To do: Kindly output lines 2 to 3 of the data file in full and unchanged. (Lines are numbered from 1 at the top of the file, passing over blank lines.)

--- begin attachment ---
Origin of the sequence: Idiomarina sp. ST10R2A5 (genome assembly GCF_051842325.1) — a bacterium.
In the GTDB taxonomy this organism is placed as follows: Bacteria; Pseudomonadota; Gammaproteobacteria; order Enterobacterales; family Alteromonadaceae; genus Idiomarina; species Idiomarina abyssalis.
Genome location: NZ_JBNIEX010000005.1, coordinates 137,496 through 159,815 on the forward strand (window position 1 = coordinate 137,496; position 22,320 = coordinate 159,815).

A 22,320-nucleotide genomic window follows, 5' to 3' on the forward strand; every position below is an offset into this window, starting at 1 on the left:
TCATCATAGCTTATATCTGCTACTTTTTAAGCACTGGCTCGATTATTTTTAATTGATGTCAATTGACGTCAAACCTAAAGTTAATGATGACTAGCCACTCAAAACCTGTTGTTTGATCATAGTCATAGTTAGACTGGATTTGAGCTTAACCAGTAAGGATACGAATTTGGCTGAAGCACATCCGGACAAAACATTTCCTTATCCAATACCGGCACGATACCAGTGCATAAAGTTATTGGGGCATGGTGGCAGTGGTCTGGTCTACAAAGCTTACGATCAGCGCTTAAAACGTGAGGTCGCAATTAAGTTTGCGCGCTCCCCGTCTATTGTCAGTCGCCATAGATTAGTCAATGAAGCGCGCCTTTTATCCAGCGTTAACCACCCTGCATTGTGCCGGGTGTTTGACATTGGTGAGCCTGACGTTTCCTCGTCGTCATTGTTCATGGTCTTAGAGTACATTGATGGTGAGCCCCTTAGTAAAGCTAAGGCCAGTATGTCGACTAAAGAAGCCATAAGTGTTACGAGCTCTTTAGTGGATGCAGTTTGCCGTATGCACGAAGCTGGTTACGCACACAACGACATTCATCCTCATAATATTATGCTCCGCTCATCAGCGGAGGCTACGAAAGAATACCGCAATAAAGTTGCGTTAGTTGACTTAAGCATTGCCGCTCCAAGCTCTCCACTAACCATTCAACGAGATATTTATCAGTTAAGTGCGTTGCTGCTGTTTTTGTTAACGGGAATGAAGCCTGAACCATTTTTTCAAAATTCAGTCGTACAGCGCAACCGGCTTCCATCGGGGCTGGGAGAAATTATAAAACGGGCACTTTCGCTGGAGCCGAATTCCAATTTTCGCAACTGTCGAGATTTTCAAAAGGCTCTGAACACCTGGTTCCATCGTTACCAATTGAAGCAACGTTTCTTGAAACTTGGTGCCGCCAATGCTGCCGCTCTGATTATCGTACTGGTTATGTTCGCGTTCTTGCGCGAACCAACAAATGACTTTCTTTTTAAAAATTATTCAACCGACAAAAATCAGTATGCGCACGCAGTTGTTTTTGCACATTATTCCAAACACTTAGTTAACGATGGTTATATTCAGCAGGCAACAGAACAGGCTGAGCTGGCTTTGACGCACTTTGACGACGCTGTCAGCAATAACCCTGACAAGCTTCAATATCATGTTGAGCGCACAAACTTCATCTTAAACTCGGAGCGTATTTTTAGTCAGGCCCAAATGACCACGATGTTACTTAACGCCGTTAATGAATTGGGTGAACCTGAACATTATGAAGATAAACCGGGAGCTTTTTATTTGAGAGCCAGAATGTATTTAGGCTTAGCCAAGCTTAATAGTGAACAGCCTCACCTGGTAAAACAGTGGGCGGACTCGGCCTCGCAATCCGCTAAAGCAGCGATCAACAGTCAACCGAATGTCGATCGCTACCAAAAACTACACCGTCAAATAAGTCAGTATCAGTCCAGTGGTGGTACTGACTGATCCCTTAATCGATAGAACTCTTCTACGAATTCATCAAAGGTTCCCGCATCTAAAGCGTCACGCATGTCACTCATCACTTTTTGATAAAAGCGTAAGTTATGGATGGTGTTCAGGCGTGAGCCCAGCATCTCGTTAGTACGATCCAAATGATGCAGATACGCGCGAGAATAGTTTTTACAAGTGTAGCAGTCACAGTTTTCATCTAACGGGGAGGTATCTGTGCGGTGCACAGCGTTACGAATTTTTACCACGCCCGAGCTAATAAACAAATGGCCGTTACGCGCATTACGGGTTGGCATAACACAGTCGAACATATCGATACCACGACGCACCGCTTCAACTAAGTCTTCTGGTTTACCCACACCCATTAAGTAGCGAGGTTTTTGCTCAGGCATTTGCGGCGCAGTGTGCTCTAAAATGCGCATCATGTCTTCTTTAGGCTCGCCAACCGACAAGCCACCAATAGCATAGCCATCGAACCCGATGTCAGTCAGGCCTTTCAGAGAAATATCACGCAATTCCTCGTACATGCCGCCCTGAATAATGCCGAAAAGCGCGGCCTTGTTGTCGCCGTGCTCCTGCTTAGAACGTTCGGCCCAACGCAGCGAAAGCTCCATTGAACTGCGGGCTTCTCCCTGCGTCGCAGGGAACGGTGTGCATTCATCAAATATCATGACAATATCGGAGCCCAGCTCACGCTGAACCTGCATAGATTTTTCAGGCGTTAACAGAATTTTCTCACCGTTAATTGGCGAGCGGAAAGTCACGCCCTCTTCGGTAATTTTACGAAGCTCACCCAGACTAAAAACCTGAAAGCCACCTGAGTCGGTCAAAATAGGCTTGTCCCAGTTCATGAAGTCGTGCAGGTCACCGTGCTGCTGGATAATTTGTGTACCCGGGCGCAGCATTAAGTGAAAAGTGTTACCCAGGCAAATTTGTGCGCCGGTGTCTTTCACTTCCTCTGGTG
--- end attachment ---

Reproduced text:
In the GTDB taxonomy this organism is placed as follows: Bacteria; Pseudomonadota; Gammaproteobacteria; order Enterobacterales; family Alteromonadaceae; genus Idiomarina; species Idiomarina abyssalis.
Genome location: NZ_JBNIEX010000005.1, coordinates 137,496 through 159,815 on the forward strand (window position 1 = coordinate 137,496; position 22,320 = coordinate 159,815).